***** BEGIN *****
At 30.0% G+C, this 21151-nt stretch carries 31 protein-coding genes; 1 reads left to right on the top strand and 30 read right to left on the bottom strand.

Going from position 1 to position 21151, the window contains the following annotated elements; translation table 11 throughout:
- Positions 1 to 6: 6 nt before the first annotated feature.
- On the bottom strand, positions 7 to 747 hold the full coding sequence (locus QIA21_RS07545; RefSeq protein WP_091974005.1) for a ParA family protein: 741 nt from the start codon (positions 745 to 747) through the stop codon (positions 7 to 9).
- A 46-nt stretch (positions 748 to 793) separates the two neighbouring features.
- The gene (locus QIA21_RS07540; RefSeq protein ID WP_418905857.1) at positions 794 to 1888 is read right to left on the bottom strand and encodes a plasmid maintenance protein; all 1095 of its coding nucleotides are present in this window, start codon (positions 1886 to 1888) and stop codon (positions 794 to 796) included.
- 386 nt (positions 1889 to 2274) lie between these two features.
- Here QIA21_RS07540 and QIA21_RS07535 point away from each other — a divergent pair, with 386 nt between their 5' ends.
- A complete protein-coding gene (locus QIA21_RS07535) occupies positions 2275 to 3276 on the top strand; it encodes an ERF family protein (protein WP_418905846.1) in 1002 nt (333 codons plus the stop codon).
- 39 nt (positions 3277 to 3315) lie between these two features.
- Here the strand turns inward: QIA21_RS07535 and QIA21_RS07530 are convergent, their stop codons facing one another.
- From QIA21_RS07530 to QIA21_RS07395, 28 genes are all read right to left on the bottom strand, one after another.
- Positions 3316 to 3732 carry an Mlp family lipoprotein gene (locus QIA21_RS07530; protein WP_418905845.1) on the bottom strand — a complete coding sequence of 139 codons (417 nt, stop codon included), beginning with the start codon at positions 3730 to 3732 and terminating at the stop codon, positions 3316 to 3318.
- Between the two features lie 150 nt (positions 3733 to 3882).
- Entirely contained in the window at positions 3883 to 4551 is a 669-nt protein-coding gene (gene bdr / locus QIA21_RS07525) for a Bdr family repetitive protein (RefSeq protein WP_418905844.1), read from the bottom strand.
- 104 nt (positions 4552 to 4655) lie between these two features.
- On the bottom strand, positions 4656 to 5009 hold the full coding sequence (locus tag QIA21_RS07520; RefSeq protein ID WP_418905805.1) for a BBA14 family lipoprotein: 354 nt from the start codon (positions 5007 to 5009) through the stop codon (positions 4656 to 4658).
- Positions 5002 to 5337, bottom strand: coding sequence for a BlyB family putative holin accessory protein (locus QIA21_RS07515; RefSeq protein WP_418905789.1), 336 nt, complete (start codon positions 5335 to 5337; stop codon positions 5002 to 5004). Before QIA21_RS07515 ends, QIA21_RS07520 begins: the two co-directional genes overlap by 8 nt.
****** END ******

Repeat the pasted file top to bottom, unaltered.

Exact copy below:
At 30.0% G+C, this 21151-nt stretch carries 31 protein-coding genes; 1 reads left to right on the top strand and 30 read right to left on the bottom strand.

Going from position 1 to position 21151, the window contains the following annotated elements; translation table 11 throughout:
- Positions 1 to 6: 6 nt before the first annotated feature.
- On the bottom strand, positions 7 to 747 hold the full coding sequence (locus QIA21_RS07545; RefSeq protein WP_091974005.1) for a ParA family protein: 741 nt from the start codon (positions 745 to 747) through the stop codon (positions 7 to 9).
- A 46-nt stretch (positions 748 to 793) separates the two neighbouring features.
- The gene (locus QIA21_RS07540; RefSeq protein ID WP_418905857.1) at positions 794 to 1888 is read right to left on the bottom strand and encodes a plasmid maintenance protein; all 1095 of its coding nucleotides are present in this window, start codon (positions 1886 to 1888) and stop codon (positions 794 to 796) included.
- 386 nt (positions 1889 to 2274) lie between these two features.
- Here QIA21_RS07540 and QIA21_RS07535 point away from each other — a divergent pair, with 386 nt between their 5' ends.
- A complete protein-coding gene (locus QIA21_RS07535) occupies positions 2275 to 3276 on the top strand; it encodes an ERF family protein (protein WP_418905846.1) in 1002 nt (333 codons plus the stop codon).
- 39 nt (positions 3277 to 3315) lie between these two features.
- Here the strand turns inward: QIA21_RS07535 and QIA21_RS07530 are convergent, their stop codons facing one another.
- From QIA21_RS07530 to QIA21_RS07395, 28 genes are all read right to left on the bottom strand, one after another.
- Positions 3316 to 3732 carry an Mlp family lipoprotein gene (locus QIA21_RS07530; protein WP_418905845.1) on the bottom strand — a complete coding sequence of 139 codons (417 nt, stop codon included), beginning with the start codon at positions 3730 to 3732 and terminating at the stop codon, positions 3316 to 3318.
- Between the two features lie 150 nt (positions 3733 to 3882).
- Entirely contained in the window at positions 3883 to 4551 is a 669-nt protein-coding gene (gene bdr / locus QIA21_RS07525) for a Bdr family repetitive protein (RefSeq protein WP_418905844.1), read from the bottom strand.
- 104 nt (positions 4552 to 4655) lie between these two features.
- On the bottom strand, positions 4656 to 5009 hold the full coding sequence (locus tag QIA21_RS07520; RefSeq protein ID WP_418905805.1) for a BBA14 family lipoprotein: 354 nt from the start codon (positions 5007 to 5009) through the stop codon (positions 4656 to 4658).
- Positions 5002 to 5337, bottom strand: coding sequence for a BlyB family putative holin accessory protein (locus QIA21_RS07515; RefSeq protein WP_418905789.1), 336 nt, complete (start codon positions 5335 to 5337; stop codon positions 5002 to 5004). Before QIA21_RS07515 ends, QIA21_RS07520 begins: the two co-directional genes overlap by 8 nt.